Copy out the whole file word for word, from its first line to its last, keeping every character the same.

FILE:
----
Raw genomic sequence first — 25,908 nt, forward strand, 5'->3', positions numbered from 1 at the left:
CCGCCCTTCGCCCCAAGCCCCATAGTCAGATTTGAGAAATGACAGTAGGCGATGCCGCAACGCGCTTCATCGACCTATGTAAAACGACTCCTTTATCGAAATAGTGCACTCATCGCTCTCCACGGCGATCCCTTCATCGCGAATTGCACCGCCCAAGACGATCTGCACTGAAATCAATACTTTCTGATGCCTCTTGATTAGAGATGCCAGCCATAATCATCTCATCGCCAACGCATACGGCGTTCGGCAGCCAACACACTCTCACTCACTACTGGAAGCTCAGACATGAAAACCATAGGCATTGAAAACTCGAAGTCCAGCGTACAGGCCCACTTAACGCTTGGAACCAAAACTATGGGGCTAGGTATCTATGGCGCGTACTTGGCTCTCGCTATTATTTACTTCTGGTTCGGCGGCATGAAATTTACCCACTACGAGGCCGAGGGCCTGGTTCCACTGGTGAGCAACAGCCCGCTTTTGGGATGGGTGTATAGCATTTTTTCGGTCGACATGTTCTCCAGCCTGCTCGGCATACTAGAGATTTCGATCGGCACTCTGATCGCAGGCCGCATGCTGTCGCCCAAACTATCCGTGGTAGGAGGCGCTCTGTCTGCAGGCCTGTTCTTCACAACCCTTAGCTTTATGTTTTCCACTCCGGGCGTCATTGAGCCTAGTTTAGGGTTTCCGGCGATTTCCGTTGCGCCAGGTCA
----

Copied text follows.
Raw genomic sequence first — 25,908 nt, forward strand, 5'->3', positions numbered from 1 at the left:
CCGCCCTTCGCCCCAAGCCCCATAGTCAGATTTGAGAAATGACAGTAGGCGATGCCGCAACGCGCTTCATCGACCTATGTAAAACGACTCCTTTATCGAAATAGTGCACTCATCGCTCTCCACGGCGATCCCTTCATCGCGAATTGCACCGCCCAAGACGATCTGCACTGAAATCAATACTTTCTGATGCCTCTTGATTAGAGATGCCAGCCATAATCATCTCATCGCCAACGCATACGGCGTTCGGCAGCCAACACACTCTCACTCACTACTGGAAGCTCAGACATGAAAACCATAGGCATTGAAAACTCGAAGTCCAGCGTACAGGCCCACTTAACGCTTGGAACCAAAACTATGGGGCTAGGTATCTATGGCGCGTACTTGGCTCTCGCTATTATTTACTTCTGGTTCGGCGGCATGAAATTTACCCACTACGAGGCCGAGGGCCTGGTTCCACTGGTGAGCAACAGCCCGCTTTTGGGATGGGTGTATAGCATTTTTTCGGTCGACATGTTCTCCAGCCTGCTCGGCATACTAGAGATTTCGATCGGCACTCTGATCGCAGGCCGCATGCTGTCGCCCAAACTATCCGTGGTAGGAGGCGCTCTGTCTGCAGGCCTGTTCTTCACAACCCTTAGCTTTATGTTTTCCACTCCGGGCGTCATTGAGCCTAGTTTAGGGTTTCCGGCGATTTCCGTTGCGCCAGGTCA